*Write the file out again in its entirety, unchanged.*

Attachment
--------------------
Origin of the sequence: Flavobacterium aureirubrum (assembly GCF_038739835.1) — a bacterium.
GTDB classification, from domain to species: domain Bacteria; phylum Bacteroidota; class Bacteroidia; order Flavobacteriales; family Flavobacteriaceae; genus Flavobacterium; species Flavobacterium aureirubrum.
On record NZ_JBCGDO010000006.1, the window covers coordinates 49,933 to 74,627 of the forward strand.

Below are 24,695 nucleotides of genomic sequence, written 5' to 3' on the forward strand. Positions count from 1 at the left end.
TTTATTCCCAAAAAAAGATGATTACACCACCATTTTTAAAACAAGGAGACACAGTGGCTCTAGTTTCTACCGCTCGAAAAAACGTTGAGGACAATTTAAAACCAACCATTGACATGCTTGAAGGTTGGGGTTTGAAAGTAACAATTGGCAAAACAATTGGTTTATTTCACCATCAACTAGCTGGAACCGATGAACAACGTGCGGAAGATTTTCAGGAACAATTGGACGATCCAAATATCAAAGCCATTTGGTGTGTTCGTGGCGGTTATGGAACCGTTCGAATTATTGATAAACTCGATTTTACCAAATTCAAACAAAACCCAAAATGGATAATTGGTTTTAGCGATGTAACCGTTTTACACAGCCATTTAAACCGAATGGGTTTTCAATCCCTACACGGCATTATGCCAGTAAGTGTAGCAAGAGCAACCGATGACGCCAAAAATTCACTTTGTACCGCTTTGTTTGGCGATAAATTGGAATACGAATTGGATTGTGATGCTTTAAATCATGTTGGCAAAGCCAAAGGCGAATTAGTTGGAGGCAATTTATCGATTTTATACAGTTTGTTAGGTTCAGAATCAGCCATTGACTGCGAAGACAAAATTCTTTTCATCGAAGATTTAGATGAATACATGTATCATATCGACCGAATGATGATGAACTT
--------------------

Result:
Origin of the sequence: Flavobacterium aureirubrum (assembly GCF_038739835.1) — a bacterium.
GTDB classification, from domain to species: domain Bacteria; phylum Bacteroidota; class Bacteroidia; order Flavobacteriales; family Flavobacteriaceae; genus Flavobacterium; species Flavobacterium aureirubrum.
On record NZ_JBCGDO010000006.1, the window covers coordinates 49,933 to 74,627 of the forward strand.

Below are 24,695 nucleotides of genomic sequence, written 5' to 3' on the forward strand. Positions count from 1 at the left end.
TTTATTCCCAAAAAAAGATGATTACACCACCATTTTTAAAACAAGGAGACACAGTGGCTCTAGTTTCTACCGCTCGAAAAAACGTTGAGGACAATTTAAAACCAACCATTGACATGCTTGAAGGTTGGGGTTTGAAAGTAACAATTGGCAAAACAATTGGTTTATTTCACCATCAACTAGCTGGAACCGATGAACAACGTGCGGAAGATTTTCAGGAACAATTGGACGATCCAAATATCAAAGCCATTTGGTGTGTTCGTGGCGGTTATGGAACCGTTCGAATTATTGATAAACTCGATTTTACCAAATTCAAACAAAACCCAAAATGGATAATTGGTTTTAGCGATGTAACCGTTTTACACAGCCATTTAAACCGAATGGGTTTTCAATCCCTACACGGCATTATGCCAGTAAGTGTAGCAAGAGCAACCGATGACGCCAAAAATTCACTTTGTACCGCTTTGTTTGGCGATAAATTGGAATACGAATTGGATTGTGATGCTTTAAATCATGTTGGCAAAGCCAAAGGCGAATTAGTTGGAGGCAATTTATCGATTTTATACAGTTTGTTAGGTTCAGAATCAGCCATTGACTGCGAAGACAAAATTCTTTTCATCGAAGATTTAGATGAATACATGTATCATATCGACCGAATGATGATGAACTT